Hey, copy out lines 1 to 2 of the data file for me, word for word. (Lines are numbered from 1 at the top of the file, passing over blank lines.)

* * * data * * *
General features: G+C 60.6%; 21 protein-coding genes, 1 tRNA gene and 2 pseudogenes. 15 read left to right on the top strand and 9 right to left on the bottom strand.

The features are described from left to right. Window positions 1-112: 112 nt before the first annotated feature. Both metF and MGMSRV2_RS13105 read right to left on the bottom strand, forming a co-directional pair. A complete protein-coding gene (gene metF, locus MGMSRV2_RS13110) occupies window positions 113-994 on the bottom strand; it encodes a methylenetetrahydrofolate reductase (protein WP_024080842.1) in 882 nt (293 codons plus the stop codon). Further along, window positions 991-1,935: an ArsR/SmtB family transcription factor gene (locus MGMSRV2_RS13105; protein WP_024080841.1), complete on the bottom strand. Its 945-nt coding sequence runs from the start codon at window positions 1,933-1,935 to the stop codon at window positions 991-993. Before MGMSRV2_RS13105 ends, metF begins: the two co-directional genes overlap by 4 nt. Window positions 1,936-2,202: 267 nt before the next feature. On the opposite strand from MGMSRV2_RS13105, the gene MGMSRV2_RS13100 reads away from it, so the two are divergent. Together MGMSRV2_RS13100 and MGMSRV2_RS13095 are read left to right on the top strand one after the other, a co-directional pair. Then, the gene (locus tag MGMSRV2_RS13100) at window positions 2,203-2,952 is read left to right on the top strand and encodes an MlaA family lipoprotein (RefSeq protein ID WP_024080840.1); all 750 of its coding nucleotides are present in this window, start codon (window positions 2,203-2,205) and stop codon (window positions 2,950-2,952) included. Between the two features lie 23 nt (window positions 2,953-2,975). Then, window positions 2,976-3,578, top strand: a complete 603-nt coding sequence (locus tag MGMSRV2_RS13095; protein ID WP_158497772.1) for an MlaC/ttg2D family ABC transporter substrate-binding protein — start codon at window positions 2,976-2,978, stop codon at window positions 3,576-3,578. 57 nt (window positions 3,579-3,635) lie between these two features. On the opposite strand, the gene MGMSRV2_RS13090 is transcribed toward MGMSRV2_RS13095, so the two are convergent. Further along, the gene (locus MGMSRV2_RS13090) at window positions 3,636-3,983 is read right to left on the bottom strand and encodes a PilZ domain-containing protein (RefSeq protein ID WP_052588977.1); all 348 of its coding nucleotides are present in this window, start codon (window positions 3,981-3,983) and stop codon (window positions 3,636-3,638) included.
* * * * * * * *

General features: G+C 60.6%; 21 protein-coding genes, 1 tRNA gene and 2 pseudogenes. 15 read left to right on the top strand and 9 right to left on the bottom strand.

The features are described from left to right. Window positions 1-112: 112 nt before the first annotated feature. Both metF and MGMSRV2_RS13105 read right to left on the bottom strand, forming a co-directional pair. A complete protein-coding gene (gene metF, locus MGMSRV2_RS13110) occupies window positions 113-994 on the bottom strand; it encodes a methylenetetrahydrofolate reductase (protein WP_024080842.1) in 882 nt (293 codons plus the stop codon). Further along, window positions 991-1,935: an ArsR/SmtB family transcription factor gene (locus MGMSRV2_RS13105; protein WP_024080841.1), complete on the bottom strand. Its 945-nt coding sequence runs from the start codon at window positions 1,933-1,935 to the stop codon at window positions 991-993. Before MGMSRV2_RS13105 ends, metF begins: the two co-directional genes overlap by 4 nt. Window positions 1,936-2,202: 267 nt before the next feature. On the opposite strand from MGMSRV2_RS13105, the gene MGMSRV2_RS13100 reads away from it, so the two are divergent. Together MGMSRV2_RS13100 and MGMSRV2_RS13095 are read left to right on the top strand one after the other, a co-directional pair. Then, the gene (locus tag MGMSRV2_RS13100) at window positions 2,203-2,952 is read left to right on the top strand and encodes an MlaA family lipoprotein (RefSeq protein ID WP_024080840.1); all 750 of its coding nucleotides are present in this window, start codon (window positions 2,203-2,205) and stop codon (window positions 2,950-2,952) included. Between the two features lie 23 nt (window positions 2,953-2,975). Then, window positions 2,976-3,578, top strand: a complete 603-nt coding sequence (locus tag MGMSRV2_RS13095; protein ID WP_158497772.1) for an MlaC/ttg2D family ABC transporter substrate-binding protein — start codon at window positions 2,976-2,978, stop codon at window positions 3,576-3,578. 57 nt (window positions 3,579-3,635) lie between these two features. On the opposite strand, the gene MGMSRV2_RS13090 is transcribed toward MGMSRV2_RS13095, so the two are convergent. Further along, the gene (locus MGMSRV2_RS13090) at window positions 3,636-3,983 is read right to left on the bottom strand and encodes a PilZ domain-containing protein (RefSeq protein ID WP_052588977.1); all 348 of its coding nucleotides are present in this window, start codon (window positions 3,981-3,983) and stop codon (window positions 3,636-3,638) included.